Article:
Wine grape Petite Sirah was originally named Durif after its inventor

January 30, 2011
Philippines wine supplier Manila wine shop discusses wine by the grape variety Petite Sirah.
Petite Sirah, old and new
Petite Sirah is commonly dismissed as a “lesser” grape, but I like it. At its best it’s rich and intense, perhaps monolithic in its youth but offering a glimpse of something in its depths that patience and time will eventually reveal.
Opening a bottle of it can be like uncorking a taste of California history, although the grape is actually a “modern” cross of true Syrah and the ancient French variety Peloursin, developed in 1880 in Southern France. That’s only a short time back by the standard of grapes like Cabernet Sauvignon, Pinot Noir and Syrah, which go back to medieval times and beyond.
The variety – originally named Durif after its inventor – picked up its common name when it came to California a few years later. (The full story of Petite Sirah and its origins is available online in an intriguing timeline by Louis M. Foppiano, with commentary by the wine-grape scientist Dr. Carole Meredith, on the informative Website, “P.S. I Love You.”)
As I wrote in a quick survey of another Petite Sirah last year, the grape has never been dominant in California but has remained an important niche player. Many of its plantings, and arguably the best, are ancient, dry-farmed vines, some of them in patches going back to the late 1800s, most of which have been found to be “field blend” combinations of Durif, Peloursin, true Syrah, Zinfandel and Carignan.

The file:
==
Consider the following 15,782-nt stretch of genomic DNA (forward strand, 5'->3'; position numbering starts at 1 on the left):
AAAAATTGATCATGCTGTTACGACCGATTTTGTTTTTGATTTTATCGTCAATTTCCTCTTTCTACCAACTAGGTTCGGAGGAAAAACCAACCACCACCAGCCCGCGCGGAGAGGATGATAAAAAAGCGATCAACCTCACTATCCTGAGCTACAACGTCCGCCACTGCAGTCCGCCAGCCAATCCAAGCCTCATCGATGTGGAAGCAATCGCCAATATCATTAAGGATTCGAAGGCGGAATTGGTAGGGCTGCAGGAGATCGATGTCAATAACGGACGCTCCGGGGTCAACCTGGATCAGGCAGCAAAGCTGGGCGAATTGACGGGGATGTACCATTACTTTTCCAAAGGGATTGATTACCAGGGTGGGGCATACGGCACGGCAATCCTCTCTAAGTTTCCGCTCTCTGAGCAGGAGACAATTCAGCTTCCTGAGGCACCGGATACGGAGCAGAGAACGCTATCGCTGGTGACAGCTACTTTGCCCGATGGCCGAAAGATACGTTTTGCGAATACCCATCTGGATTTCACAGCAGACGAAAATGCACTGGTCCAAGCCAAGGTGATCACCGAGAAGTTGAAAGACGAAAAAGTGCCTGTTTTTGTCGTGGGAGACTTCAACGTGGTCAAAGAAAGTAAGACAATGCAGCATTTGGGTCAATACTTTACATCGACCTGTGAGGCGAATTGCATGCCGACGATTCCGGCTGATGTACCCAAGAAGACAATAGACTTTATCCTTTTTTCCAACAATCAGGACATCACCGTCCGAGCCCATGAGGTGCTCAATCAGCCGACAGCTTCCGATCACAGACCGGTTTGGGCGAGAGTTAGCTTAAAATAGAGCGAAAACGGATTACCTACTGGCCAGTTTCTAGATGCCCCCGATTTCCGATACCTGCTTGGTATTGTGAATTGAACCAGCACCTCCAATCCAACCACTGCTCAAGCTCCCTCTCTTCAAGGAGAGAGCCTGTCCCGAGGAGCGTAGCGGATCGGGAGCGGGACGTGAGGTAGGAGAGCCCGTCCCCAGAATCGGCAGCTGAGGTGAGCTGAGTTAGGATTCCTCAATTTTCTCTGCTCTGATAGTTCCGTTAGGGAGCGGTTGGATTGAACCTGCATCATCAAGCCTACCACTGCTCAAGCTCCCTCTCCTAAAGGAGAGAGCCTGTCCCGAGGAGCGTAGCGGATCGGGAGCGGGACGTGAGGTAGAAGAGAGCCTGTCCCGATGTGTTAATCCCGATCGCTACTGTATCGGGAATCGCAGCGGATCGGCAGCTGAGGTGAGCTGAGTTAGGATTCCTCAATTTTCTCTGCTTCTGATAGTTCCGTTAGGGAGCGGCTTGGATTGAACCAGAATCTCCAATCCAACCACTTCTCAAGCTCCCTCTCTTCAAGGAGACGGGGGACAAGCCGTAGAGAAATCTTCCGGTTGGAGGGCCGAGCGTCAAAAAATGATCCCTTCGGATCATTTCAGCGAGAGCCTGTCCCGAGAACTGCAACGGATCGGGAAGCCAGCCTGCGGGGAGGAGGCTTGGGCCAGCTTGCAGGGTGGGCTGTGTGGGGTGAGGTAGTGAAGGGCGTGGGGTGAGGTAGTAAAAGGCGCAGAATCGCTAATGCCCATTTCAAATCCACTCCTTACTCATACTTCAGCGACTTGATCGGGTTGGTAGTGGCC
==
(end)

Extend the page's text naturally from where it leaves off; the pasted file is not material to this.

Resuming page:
Today we’re tasting a Petite Sirah from one of the first California wineries to grow and make it. Langtry Estate & Vineyards was founded in 1888 in Lake County’s Guenoc Valley, north of Napa, by a flamboyant British actress named Lillie Langtry, who declared her wine the “greatest claret in the country” and, by 1900. had a shelf full of medals and trophies to prove it. She sold the winery in 1906, and it closed during Prohibition. After a half-century of neglect, new owners brought it back in the 1960s.
Guenoc Valley was declared an American Viticultural Area (“AVA”) in 1981, and it remains one of the world’s few wine appellations that has only a single producer.
Langtry Estate produces higher-end wines under its own name; today’s tasting features the Petite Sirah from its “Guenoc Lake Country” line, wines made by Langtry with purchased grapes and generally very good values. The 2005 Guenoc Lake County Petite Sirah, reviewed below, is 100 percent Petite Sirah, aged in a combination of French and American oak barrels.

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